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The following materials, or any combination of them shall be considered as generally satisfactory bearing materials; hard sound, medium hard, intermediate, and soft rock; hardpan; granular soils of G and S groups; dense or medium silt soils of groups ML and MH; and hard or medium clay soils of groups CL and CH.

TABLE 11-1


These procedures are to be performed on the minus No. 40 sieve size particles, approximately 1/64 in. For field classification purposes, screening is not intended, simply remove by hand the coarse particles that interfere with the tests.

Dilatancy (reaction to shaking)

After removing particles larger than No. 40 sieve size, prepare a pat of moist soil with a volume of about one-half cubic inch. Add enough water if necessary to make the soil soft but not sticky.

Place the pat in the open palm of one hand and shake horizontally, striking vigorously against the other hand several times. A positive reaction consists of the appearance of water on the surface of the pat which changes to a livery consistency and becomes glossy. When the sample is squeezed between the fingers, the water and gloss disappear from the surface, the pat stiffens, and finally it cracks or crumbles. The rapidity of appearance of water during shaking and of its disappearance during squeezing assist in identifying the character of the fines in a soil.

Very fine clean sands give the quickest and most distinct reaction whereas a plastic clay has no reaction. Inorganic silts, such as a typical rock flour, show a moderately quick reaction.

Dry Strength (crushing characteristics)

After removing particles larger than No. 40 sieve size, mold a pat of soil to the consistency of putty, adding water if necessary. Allow the pat to dry completely by oven, sun or air-drying, and then test its strength by breaking and crumbling between the fingers. This strength is a measure of the character and quantity of the colloidal fraction contained in the soil. The dry strength increases with increasing plasticity.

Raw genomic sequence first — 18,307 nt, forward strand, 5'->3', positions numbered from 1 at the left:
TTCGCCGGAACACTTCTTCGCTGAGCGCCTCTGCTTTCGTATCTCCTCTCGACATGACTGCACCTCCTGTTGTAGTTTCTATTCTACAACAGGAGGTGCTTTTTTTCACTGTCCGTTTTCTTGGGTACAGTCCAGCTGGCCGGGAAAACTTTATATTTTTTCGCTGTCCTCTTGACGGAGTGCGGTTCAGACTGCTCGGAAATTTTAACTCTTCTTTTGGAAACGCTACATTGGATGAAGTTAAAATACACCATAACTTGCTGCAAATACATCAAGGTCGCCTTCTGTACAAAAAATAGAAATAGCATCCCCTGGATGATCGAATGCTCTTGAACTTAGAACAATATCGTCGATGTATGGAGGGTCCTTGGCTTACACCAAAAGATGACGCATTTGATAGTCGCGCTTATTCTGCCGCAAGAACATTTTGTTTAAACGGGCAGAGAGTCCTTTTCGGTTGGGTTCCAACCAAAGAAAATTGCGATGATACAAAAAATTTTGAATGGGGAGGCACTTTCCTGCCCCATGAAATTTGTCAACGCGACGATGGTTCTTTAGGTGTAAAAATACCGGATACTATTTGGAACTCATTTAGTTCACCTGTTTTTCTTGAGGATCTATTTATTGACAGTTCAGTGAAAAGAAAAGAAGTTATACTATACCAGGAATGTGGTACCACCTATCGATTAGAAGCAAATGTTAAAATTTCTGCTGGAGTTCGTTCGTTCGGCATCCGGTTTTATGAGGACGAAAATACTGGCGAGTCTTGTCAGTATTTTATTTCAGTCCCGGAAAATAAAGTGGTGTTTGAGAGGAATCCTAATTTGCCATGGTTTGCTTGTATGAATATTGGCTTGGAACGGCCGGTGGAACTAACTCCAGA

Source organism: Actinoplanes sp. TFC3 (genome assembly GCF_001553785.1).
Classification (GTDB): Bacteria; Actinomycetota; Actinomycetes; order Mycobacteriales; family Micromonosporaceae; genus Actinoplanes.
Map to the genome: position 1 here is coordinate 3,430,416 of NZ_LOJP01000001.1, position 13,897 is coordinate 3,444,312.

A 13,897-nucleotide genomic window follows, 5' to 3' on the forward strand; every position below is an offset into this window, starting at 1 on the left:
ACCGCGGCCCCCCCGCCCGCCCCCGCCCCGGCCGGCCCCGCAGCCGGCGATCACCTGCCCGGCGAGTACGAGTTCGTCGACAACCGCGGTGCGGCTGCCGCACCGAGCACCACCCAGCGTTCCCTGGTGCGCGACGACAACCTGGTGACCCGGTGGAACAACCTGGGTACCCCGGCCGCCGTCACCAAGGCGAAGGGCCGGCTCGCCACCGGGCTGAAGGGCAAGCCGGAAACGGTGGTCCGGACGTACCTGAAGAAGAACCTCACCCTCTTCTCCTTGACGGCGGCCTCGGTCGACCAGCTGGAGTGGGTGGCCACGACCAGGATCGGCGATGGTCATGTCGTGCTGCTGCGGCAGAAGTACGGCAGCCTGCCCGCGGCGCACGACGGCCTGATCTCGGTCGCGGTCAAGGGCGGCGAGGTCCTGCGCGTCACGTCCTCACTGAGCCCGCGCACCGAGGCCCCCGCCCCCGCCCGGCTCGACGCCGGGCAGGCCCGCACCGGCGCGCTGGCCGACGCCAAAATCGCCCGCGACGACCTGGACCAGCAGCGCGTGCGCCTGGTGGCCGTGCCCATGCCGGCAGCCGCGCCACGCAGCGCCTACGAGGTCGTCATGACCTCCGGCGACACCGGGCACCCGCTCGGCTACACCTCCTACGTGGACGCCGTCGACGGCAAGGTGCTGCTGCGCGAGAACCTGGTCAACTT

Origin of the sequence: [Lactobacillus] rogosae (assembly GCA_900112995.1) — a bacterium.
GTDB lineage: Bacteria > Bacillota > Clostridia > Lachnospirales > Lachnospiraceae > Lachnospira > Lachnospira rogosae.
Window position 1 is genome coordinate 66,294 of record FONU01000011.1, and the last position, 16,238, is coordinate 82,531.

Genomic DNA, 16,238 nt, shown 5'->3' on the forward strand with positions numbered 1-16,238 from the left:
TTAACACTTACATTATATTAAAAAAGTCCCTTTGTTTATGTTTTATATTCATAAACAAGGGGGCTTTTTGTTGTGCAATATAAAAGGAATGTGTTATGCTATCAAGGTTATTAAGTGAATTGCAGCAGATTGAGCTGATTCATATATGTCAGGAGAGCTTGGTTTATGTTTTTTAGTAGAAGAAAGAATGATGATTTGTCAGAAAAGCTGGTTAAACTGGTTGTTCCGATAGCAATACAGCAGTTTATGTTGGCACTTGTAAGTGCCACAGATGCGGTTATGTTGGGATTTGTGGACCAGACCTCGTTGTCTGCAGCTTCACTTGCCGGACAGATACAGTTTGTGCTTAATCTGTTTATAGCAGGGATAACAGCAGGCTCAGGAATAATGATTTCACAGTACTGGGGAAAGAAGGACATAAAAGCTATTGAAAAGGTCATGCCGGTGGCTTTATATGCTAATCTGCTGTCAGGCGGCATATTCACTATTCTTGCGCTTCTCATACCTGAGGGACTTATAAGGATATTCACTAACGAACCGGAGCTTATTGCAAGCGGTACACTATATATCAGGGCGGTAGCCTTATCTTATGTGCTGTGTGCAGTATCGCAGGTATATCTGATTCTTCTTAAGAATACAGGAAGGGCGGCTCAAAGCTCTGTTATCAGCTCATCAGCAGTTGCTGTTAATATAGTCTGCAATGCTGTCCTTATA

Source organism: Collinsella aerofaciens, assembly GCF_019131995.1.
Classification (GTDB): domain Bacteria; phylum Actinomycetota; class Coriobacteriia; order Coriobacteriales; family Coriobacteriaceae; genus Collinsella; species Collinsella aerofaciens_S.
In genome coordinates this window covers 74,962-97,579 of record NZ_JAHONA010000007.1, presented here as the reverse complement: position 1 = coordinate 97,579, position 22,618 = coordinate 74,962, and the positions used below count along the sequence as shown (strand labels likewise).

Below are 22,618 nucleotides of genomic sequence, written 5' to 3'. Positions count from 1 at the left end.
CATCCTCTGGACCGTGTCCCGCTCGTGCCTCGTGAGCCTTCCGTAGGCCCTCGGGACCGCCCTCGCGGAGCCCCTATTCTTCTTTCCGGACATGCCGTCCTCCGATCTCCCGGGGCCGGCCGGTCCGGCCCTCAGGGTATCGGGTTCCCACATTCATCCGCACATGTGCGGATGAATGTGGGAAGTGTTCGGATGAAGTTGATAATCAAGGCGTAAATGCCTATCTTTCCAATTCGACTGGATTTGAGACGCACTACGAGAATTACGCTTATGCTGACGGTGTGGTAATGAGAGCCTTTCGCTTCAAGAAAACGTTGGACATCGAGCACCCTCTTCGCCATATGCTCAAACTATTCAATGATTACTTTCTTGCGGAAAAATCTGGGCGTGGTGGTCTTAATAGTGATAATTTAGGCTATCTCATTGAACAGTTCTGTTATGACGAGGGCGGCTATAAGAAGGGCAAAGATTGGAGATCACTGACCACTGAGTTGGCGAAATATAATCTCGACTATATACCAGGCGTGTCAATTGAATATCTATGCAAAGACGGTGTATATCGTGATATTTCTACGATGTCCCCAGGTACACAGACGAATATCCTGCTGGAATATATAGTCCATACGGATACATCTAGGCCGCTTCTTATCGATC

High dry strength is characteristic for clays of the CH group. A typical inorganic silt possesses only very slight dry strength. Silty fine sands and silts have about the same slight dry strength, but can be distinguished by the feel when powdering the dried specimen. Fine sand feels gritty whereas a typical silt has the smooth feel of flour.

Toughness (consistency near plastic limit)

After particles larger than the No. 40 sieve size are removed, a specimen of soil about one-half inch cube in size, is molded to the consistency of putty. If too dry, water must be added and if sticky, the specimen should be spread out in a thin layer and allowed to lose some moisture by evaporation. Then the specimen is rolled out by hand on a smooth surface or between the palms into a thread about one-eighth inch in diameter. The thread is then folded and rerolled repeatedly. During this manipulation, the moisture content is gradually reduced and the specimen stiffens, finally loses its plasticity, and crumbles when the plastic limit is reached.

After the thread crumbles, the pieces should be lumped together and a slight kneading action continued until the lump crumbles. The tougher the thread near the plastic limit and the stiffer the lump when it finally crumbles, the more potent is the colloidal clay fraction in the soil. Weakness of the thread at the plastic limit and quick loss of coherence of the lump below the plastic limit indicate either inorganic clay of low plasticity, or materials such as kaolin-type clays and organic clays which occur below the A-line.

Highly organic clays have a very weak and spongy feel at the plastic limit.
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